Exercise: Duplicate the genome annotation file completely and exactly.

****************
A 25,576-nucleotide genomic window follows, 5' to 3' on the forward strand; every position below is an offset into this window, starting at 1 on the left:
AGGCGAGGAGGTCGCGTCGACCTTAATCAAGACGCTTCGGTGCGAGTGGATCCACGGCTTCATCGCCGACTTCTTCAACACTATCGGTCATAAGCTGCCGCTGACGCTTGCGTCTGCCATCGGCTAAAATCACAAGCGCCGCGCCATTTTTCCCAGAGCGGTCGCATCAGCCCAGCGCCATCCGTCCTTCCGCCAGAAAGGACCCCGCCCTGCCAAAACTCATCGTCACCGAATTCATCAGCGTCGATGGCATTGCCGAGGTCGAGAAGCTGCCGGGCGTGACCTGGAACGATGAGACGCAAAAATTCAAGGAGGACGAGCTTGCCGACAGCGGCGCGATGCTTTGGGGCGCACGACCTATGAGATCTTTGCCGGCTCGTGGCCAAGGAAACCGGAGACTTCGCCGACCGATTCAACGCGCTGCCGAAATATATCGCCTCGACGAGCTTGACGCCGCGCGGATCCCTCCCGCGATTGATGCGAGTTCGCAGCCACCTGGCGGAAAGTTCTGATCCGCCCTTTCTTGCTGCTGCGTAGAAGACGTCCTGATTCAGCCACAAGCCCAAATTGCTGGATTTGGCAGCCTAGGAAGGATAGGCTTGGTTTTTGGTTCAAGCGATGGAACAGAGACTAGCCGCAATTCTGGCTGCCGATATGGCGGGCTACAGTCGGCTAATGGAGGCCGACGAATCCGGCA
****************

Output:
A 25,576-nucleotide genomic window follows, 5' to 3' on the forward strand; every position below is an offset into this window, starting at 1 on the left:
AGGCGAGGAGGTCGCGTCGACCTTAATCAAGACGCTTCGGTGCGAGTGGATCCACGGCTTCATCGCCGACTTCTTCAACACTATCGGTCATAAGCTGCCGCTGACGCTTGCGTCTGCCATCGGCTAAAATCACAAGCGCCGCGCCATTTTTCCCAGAGCGGTCGCATCAGCCCAGCGCCATCCGTCCTTCCGCCAGAAAGGACCCCGCCCTGCCAAAACTCATCGTCACCGAATTCATCAGCGTCGATGGCATTGCCGAGGTCGAGAAGCTGCCGGGCGTGACCTGGAACGATGAGACGCAAAAATTCAAGGAGGACGAGCTTGCCGACAGCGGCGCGATGCTTTGGGGCGCACGACCTATGAGATCTTTGCCGGCTCGTGGCCAAGGAAACCGGAGACTTCGCCGACCGATTCAACGCGCTGCCGAAATATATCGCCTCGACGAGCTTGACGCCGCGCGGATCCCTCCCGCGATTGATGCGAGTTCGCAGCCACCTGGCGGAAAGTTCTGATCCGCCCTTTCTTGCTGCTGCGTAGAAGACGTCCTGATTCAGCCACAAGCCCAAATTGCTGGATTTGGCAGCCTAGGAAGGATAGGCTTGGTTTTTGGTTCAAGCGATGGAACAGAGACTAGCCGCAATTCTGGCTGCCGATATGGCGGGCTACAGTCGGCTAATGGAGGCCGACGAATCCGGCA